My Lent has been a disaster. At least it has from my point of view.

And it is tempting to project that failure over the remainder of Holy Week and assume that somebody is going to barf during the Mass of the Lord’s Supper, and that Easter will be “ruined” because the only kid who hasn’t yet caught the respiratory virus going through the house will wake up hacking at midnight on Good Friday.And that may well happen.

What I imagine God is wondering, though, is whether I will respond with my predictable temper tantrum over my perfect plans going awry by, um, life with actual human children, or whether I will cheerfully shoulder my little pile of splinters with a fiat more pathetic than anything the world has thus far known.

“I cannot do great things, but I can do small things without complaining about them” – #thingsStThereseneversaid

I hope that I can remember even 3 hours after hitting “publish” on this piece that what He really wants from me this Holy Week is my exhausted, frustrated, and fickle heart. That when I’m tempted to scream in frustration during dinner prep I can instead put my head down on the counter and pray a silent (or heck, VERY AUDIBLE) Hail Mary as I beg for the strength to love my children well, stir the mac and cheese, and to accept the actual crosses – small though they may be – that He has put in my path for this season.

See you on the other side.



About Me, birth story, Family Life

The birth of Zelie Grace, part deux

March 22, 2018

(Part 1 here)

Where were we? Oh yes, induction by house cat.

After an animated 20 minute drive to the hospital, we arrived around 1 am and were swiftly checked in to the natural delivery suite.

Apparently I was so calm the nursing staff assumed I must be in want of the Cadillac of birthing tubs, and was offered that luxury upgrade frequently during my stay in hotel hospital. To which I replied calmly, between contractions: LOLOLOL.

I was so sure when we sidled up to the nurses’ station that I’d be sent home, with my advanced-maternal-age tail tucked between my legs, but lo and behold, I was escorted directly to a delivery room, and the midnight cat calisthenics I’d performed in the street had progressed me to “7, maybe 8 centimeters.”

What the whaaaaat?

Anyone who is familiar with the entrances of the older 4 of the Uebbing crew knows that this is not a normal pattern of labor for me, and since I had thus far only cursed at the cat and was not attempting to strangle anyone with my IV line, I couldn’t imagine that this was “real” labor. I just could not.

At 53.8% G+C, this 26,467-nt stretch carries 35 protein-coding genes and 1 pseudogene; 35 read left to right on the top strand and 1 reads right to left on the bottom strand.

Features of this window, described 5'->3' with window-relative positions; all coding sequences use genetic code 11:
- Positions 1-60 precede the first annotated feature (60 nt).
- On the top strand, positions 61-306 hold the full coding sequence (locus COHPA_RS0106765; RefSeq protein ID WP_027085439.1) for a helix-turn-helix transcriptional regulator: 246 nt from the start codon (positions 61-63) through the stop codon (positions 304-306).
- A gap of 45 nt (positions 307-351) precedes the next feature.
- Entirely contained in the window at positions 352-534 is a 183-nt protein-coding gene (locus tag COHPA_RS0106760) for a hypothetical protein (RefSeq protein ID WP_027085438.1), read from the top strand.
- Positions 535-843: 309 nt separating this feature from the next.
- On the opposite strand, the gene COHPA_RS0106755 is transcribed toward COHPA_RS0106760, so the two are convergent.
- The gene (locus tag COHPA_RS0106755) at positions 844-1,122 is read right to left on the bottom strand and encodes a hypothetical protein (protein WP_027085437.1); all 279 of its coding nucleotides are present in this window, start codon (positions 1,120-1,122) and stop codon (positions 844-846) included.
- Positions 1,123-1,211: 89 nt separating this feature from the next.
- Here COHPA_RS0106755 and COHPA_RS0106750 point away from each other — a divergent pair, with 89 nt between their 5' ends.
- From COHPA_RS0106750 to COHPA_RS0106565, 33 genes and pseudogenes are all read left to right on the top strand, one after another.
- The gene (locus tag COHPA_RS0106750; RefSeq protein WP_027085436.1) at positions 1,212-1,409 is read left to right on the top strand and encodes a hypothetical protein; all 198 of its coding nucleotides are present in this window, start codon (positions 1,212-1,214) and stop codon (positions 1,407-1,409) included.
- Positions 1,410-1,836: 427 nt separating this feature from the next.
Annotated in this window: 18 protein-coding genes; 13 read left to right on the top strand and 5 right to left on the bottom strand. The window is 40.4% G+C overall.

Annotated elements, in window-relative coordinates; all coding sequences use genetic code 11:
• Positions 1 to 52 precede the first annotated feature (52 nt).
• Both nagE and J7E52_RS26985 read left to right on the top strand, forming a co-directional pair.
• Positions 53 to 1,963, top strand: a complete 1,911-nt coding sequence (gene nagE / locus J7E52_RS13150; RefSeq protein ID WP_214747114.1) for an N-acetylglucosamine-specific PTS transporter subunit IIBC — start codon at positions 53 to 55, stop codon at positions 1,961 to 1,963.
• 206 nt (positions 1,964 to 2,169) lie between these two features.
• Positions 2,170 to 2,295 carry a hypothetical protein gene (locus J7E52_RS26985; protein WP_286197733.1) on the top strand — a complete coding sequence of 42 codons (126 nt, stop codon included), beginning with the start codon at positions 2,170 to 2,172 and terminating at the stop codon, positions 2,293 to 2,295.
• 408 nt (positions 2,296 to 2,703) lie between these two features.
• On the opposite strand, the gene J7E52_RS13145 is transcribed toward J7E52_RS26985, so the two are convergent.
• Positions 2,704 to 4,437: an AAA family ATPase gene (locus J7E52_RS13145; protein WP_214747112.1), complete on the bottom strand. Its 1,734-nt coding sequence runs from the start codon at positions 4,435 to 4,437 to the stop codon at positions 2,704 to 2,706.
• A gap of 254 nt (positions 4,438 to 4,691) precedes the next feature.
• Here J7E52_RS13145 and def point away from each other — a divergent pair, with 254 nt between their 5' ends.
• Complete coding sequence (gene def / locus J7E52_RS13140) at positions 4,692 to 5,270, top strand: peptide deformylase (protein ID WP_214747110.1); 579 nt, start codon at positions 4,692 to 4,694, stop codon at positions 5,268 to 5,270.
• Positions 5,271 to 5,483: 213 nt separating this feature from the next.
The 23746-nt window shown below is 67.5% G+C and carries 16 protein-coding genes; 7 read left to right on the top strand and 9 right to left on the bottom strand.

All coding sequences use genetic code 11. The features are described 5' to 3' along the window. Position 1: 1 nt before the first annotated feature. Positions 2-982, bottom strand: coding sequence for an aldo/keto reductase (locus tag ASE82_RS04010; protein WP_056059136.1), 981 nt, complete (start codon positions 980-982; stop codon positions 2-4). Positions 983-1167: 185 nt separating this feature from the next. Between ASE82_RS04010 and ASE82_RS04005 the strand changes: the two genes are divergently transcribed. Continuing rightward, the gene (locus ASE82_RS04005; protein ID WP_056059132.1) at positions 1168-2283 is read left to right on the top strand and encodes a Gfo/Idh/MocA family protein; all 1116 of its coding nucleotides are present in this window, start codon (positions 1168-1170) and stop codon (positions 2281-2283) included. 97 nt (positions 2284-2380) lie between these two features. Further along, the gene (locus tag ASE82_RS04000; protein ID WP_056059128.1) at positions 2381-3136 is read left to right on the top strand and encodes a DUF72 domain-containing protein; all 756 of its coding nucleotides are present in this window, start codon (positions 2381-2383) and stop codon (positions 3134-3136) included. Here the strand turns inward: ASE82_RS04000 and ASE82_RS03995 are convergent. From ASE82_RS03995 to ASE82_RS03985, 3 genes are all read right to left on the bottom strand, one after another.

In fact, here’s how sure I was that I wasn’t really anywhere near baby time: I SENT THE ANESTHESIOLOGIST AWAY (never never do this) because I wasn’t “sure” what I wanted to do in terms of pain relief. In retrospect this seems foolhardy at best and…I won’t say what, at worst. But I really did need a little time to process what was happening: namely, that I was in active labor (apparently late in the game, too) and I wasn’t in excruciating, universe-ending pain.

That, my dear readers, turns out to be the difference between posterior and “normal” or anterior presentation of le babe. Because, unlike her siblings, this little piggy was facing the right way, mommy wasn’t teetering on the precipice of a psychotic break.

It was a really wonderful and peaceful departure from my previous 4 childbirth experiences, and I am profoundly grateful to have had this particular aspect of my motherhood redeemed.

That alone makes going for an unwieldy number of children “worth it,” on some level.

Once I’d sent away the magic doctor, I spent a few minutes alternating between prayer and repeatedly asking Dave “What is happening? Why is this happening? Is this really happening?” and received a very clear invitation from the Lord to go ahead and get the epidural if I wanted to. I was struggling a bit with feeling like this was a test I was somehow failing: as if by resorting to meds I was forgoing the opportunity to have a beautiful, unmedicated birth experience. And maybe I was. But I spent a few minutes in conversation with Him and here is what He said to me: